Take James Russell for example. James was a 58 year-old man, quite close to my own age. He was well educated and described himself as a tutor. He had studied at Trinity College, Cambridge and had earned a living teaching in various schools and most recently for the army and navy.

Yet despite this he found himself destitute and homeless in 1877, living a migratory existence sleeping on benches, in a baker’s barrow, and even an empty hansom cab. In September 1877 he was discovered sleeping in a garden in Pond Place, Chelsea by a policeman on patrol. The officer, PC Henry Skeats (328B) asked him his business and, since he couldn’t give a satisfactory account of himself, he arrested him.

Standing in the dock at Westminster Police court James Russell told Mr Woolrych his story.

He had a note from Dr Thompson, his master at Trinity, confirming his attendance there,  and promised that his situation was merely temporary; he hoped to get gainful employment soon. The magistrate sympathized with him: after all here was an educated man, a member of the upright middle classes, not the usual underclass he had to deal with. Russell promised that he would not return to sleeping rough on the constable’s patch (he made no such vow about alternatives however) and that was good enough for Mr Woolrych who released him.

Homelessness is not always a product of simple economics; mental illness plays it part, as does drug and alcohol abuse. If you want to help end homelessness in this country (or any country) then I would urge you to look to political solutions that favour a more equal distribution of wealth. Poverty is nothing new but then neither is wealth inequality that is controlled by the richest in society. For a more immediate and practical action you might consider, if indeed you can afford it, supporting one of the many homeless charities like Shelter or St Mungo’s.

[from Reynolds’s Newspaper, Sunday, September 23, 1877]

‘A fever amongst people living under the mockery of a poor-law which recognizes no right to relief in destitution’: reflections on the Irish Potato Famine from 1846

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Today is St Patrick’s Day and there will be drinking galore in Dublin, London and Boston and throughout the Irish diaspora. The island of Ireland is small, just 32, 500 square miles, and today it is home to around 6.5m people, but it bats above its average in terms of political importance and influence. This is due in no small part to its strategic significance, situated as it is between continental Europe, Britain and the Atlantic, and also of course, because of its long and troubled history. It is not for nothing that the Brexit wrangling in recent months has focused so much on the so-called ‘Irish backstop’; the determination not to recreate a hard border between Eire (the Irish Republic) and the six counties of Northern Ireland.

The Irish influence is widespread however, because of the waves of Irish emigration from the ‘emerald isle’ that took place, for the most part at least, in the nineteenth century. Millions of Irish men and women left their homes to travel in search of food, shelter and work – a better life – in the wake of famine, persecution, and religious intolerance.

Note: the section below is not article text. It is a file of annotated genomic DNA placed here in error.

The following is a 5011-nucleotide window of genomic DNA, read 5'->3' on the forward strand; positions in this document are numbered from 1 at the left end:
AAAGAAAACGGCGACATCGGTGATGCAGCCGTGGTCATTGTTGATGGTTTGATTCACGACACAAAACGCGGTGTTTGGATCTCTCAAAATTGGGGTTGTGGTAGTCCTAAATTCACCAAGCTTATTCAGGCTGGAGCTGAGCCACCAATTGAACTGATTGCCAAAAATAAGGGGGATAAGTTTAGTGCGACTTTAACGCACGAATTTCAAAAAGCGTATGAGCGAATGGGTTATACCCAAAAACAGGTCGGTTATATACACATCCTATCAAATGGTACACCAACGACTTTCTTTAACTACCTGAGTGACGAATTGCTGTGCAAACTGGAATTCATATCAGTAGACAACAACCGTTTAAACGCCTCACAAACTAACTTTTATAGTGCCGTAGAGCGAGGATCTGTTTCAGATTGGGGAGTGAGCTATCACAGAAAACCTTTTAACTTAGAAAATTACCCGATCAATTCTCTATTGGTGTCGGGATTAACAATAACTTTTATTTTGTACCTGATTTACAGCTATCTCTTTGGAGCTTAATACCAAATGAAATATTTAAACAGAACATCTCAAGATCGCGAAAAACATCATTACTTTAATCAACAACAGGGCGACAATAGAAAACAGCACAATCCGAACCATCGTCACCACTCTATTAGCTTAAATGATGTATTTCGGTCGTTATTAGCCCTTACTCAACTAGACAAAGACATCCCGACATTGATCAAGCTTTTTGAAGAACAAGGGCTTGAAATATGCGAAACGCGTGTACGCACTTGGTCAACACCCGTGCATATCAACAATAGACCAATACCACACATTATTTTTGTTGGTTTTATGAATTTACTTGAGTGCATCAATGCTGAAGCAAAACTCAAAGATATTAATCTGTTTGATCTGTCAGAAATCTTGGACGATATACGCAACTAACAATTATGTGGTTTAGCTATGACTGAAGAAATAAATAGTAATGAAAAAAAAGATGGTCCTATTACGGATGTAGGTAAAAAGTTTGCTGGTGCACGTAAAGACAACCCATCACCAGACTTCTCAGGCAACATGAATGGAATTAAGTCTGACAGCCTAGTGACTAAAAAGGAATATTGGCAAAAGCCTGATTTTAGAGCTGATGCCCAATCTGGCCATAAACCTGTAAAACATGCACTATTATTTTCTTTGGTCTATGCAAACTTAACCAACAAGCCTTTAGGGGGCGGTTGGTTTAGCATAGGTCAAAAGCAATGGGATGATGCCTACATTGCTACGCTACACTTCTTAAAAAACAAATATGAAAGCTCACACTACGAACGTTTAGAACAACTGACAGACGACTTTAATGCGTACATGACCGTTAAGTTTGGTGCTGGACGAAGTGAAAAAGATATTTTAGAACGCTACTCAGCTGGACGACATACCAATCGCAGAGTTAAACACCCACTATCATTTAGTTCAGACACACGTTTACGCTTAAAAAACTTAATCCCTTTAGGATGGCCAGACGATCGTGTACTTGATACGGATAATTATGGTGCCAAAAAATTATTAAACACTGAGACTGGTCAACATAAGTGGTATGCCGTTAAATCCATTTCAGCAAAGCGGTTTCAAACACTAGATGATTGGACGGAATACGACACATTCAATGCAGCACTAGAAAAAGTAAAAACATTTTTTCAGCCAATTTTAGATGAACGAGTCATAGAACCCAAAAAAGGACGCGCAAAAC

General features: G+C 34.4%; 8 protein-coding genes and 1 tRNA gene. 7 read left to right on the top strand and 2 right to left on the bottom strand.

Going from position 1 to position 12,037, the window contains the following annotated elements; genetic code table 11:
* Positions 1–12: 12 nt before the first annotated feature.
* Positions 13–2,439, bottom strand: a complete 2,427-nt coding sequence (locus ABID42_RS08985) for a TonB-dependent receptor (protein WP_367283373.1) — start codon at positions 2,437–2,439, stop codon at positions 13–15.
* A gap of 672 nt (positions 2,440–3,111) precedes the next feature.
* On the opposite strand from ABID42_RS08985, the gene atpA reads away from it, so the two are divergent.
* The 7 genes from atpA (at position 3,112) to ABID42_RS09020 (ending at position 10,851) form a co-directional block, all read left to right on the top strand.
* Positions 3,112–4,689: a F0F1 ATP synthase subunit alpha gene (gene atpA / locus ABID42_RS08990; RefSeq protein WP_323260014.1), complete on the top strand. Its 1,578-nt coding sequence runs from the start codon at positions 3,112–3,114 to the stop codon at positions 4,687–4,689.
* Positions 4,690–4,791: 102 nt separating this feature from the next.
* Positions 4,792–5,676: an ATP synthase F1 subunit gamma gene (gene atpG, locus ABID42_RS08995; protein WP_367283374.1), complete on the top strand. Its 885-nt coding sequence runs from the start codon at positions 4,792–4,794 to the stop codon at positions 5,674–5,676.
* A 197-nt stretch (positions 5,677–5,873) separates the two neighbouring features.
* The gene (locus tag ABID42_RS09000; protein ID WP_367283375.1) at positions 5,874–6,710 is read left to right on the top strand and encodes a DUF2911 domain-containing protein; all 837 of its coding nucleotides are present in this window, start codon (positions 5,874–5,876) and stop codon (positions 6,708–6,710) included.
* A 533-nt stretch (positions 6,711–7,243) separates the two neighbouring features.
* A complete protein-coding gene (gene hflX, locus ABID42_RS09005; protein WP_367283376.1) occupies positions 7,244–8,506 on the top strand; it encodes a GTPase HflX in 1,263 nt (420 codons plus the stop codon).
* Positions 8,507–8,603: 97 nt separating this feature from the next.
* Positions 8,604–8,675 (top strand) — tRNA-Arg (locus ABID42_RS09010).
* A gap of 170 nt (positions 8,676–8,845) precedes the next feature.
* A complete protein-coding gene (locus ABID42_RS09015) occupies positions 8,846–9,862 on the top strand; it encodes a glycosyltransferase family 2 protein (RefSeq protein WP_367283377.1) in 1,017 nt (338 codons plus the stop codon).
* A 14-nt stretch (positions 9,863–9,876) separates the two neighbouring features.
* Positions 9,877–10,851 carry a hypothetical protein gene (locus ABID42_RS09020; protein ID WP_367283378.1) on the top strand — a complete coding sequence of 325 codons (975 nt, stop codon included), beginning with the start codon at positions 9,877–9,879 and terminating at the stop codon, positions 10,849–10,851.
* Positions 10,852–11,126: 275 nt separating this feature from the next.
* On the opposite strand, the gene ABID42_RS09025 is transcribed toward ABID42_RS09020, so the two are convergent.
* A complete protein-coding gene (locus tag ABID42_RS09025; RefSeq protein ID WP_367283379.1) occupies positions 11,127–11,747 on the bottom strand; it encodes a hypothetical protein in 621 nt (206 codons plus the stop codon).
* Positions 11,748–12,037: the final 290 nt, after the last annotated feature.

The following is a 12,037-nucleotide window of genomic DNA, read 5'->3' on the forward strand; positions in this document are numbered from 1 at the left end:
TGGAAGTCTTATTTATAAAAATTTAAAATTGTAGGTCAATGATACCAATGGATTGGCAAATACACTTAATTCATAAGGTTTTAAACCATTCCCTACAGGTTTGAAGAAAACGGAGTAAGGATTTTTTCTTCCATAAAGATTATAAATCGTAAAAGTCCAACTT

St. Patrick's Day Parade in America, Union Square, 1870s (colour litho)

Many went to their nearest neighbours, settling in England and Scotland (in London, Liverpool and Glasgow in particular) while many others traveled to the United States (especially New York and Boston). They took their culture with them, hence the St Patrick’s Day parades in US cities today (as above from Boston in the 1870s).

The famine began in September 1845 so by the winter and spring of 1846 it effects could be felt throughout Ireland and the British Isles. England had always had a large Irish immigrant population and they were generally regarded as second-class cousins at best and dangerous Catholic troublemakers at worst. Most of all perhaps the Irish were generally poor and considered to be ‘feckless’ ‘work-shy’ and a burden on the rates. When the numbers of the existing populations were swelled by tens of thousands of new migrants in the mid 1840s antagonisms were heightened.

The Police courts of the English capital were often visited by members of the Irish community, who gravitated to the poorer areas around St Giles, Covent Garden, Whitechapel and Southwark. The Irish had a reputation for hard drinking and ‘fair fights’ (when they were drunk). Brawls in pub spilled over into the streets and there altercations with the police were inevitable.  So arrests would be made for drunken and disorderly behaviour, refusing to quit licensed premises, and assaults on the constabulary. Many Irish ended up in the workhouse or as vagrants and beggars and this could also lead to an appearance before a magistrate.